Researchers to explore how Zika virus enters human cells

A group of Western Illinois University student and faculty researchers are spending the summer conducting surveillance of tick-borne diseases and mosquito-borne arboviruses in regional counties.

The Vector Biology Program at Western, led by Assistant Professor of Biology Catherine Miller-Hunt, will soon begin studying how the Zika virus gets into human cells and researching ways to inhibit those entry ways. Miller-Hunt has also done successful research on the measles virus and portions of the Ebola virus at other universities and at WIU.

The Zika virus is spread to people through the bite of an infected mosquito. The Centers for Disease Control and Prevention says the most common symptoms of Zika are fever, rash, joint pain, and red eyes.

The virus is most dangerous when it is contracted by a pregnant woman. It can cause a serious birth defect called microcephaly, where a baby's head is smaller than the typical size. Currently, the main mosquito vector that can transmit Zika virus is not found in Illinois, and the risk of Zika virus and this vector making it to western Illinois in the near future is slim. However, it is important to learn as much about this virus as possible, before the virus becomes more of a problem than it already is.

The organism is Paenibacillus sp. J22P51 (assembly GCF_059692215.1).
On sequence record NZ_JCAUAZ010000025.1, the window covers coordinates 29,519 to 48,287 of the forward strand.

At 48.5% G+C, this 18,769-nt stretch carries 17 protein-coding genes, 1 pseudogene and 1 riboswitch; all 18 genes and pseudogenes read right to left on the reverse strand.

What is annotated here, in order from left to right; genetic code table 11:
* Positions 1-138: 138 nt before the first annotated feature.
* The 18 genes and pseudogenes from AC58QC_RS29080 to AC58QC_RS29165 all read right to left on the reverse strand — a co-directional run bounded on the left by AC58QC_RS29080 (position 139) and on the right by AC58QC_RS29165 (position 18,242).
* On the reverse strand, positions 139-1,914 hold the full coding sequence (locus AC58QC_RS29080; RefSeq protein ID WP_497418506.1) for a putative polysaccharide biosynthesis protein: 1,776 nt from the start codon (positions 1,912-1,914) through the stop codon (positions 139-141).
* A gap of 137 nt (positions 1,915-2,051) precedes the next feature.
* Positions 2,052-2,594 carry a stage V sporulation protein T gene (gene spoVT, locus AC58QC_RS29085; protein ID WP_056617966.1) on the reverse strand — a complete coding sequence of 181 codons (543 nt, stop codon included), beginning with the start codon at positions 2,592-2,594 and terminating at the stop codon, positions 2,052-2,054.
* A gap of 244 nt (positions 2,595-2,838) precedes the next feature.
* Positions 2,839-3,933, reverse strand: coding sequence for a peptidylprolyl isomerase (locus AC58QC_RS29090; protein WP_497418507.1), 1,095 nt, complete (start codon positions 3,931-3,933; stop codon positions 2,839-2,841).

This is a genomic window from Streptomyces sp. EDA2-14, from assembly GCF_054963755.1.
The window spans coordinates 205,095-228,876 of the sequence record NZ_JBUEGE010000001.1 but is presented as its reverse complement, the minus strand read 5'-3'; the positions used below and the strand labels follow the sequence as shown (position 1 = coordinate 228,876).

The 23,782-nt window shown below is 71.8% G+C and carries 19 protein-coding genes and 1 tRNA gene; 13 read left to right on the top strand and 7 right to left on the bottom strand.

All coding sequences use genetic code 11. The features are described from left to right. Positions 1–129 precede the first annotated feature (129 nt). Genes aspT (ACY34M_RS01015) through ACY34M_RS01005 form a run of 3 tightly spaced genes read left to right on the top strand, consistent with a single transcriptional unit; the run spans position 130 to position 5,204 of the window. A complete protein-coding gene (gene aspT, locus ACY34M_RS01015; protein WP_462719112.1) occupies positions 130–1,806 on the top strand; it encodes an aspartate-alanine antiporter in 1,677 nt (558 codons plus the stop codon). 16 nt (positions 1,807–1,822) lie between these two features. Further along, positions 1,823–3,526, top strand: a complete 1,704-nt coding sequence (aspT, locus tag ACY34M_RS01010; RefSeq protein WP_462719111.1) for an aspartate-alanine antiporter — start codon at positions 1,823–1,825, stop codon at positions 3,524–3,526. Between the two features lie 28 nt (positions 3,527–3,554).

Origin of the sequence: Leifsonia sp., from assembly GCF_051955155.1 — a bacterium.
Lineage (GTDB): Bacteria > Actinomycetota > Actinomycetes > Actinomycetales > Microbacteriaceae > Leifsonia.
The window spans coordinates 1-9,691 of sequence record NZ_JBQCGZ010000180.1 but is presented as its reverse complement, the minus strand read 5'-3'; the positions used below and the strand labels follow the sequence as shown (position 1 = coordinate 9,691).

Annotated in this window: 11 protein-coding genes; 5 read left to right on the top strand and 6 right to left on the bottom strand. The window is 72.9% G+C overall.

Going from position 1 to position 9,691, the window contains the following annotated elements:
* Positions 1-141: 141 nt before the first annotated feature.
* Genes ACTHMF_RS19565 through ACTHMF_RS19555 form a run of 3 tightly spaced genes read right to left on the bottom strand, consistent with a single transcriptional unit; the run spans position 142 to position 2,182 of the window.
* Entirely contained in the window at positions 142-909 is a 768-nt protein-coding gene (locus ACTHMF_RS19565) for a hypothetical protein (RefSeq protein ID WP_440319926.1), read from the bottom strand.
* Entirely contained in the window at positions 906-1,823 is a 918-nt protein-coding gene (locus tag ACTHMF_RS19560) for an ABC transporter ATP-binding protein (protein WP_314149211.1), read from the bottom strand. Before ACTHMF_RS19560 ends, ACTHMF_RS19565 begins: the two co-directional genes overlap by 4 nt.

This summer, "Team Vector" at WIU is being headed by Jason Hunt, of Vermont (IL), a doctoral student in the Institute for Environmental Studies. The team is searching out the types of mosquitoes found in McDonough, Cass, Schuyler and Fulton counties.

"Team Vector will also determine if any of these mosquitoes harbor viruses, including West Nile Virus and other viruses," said Miller-Hunt.


Western Illinois University


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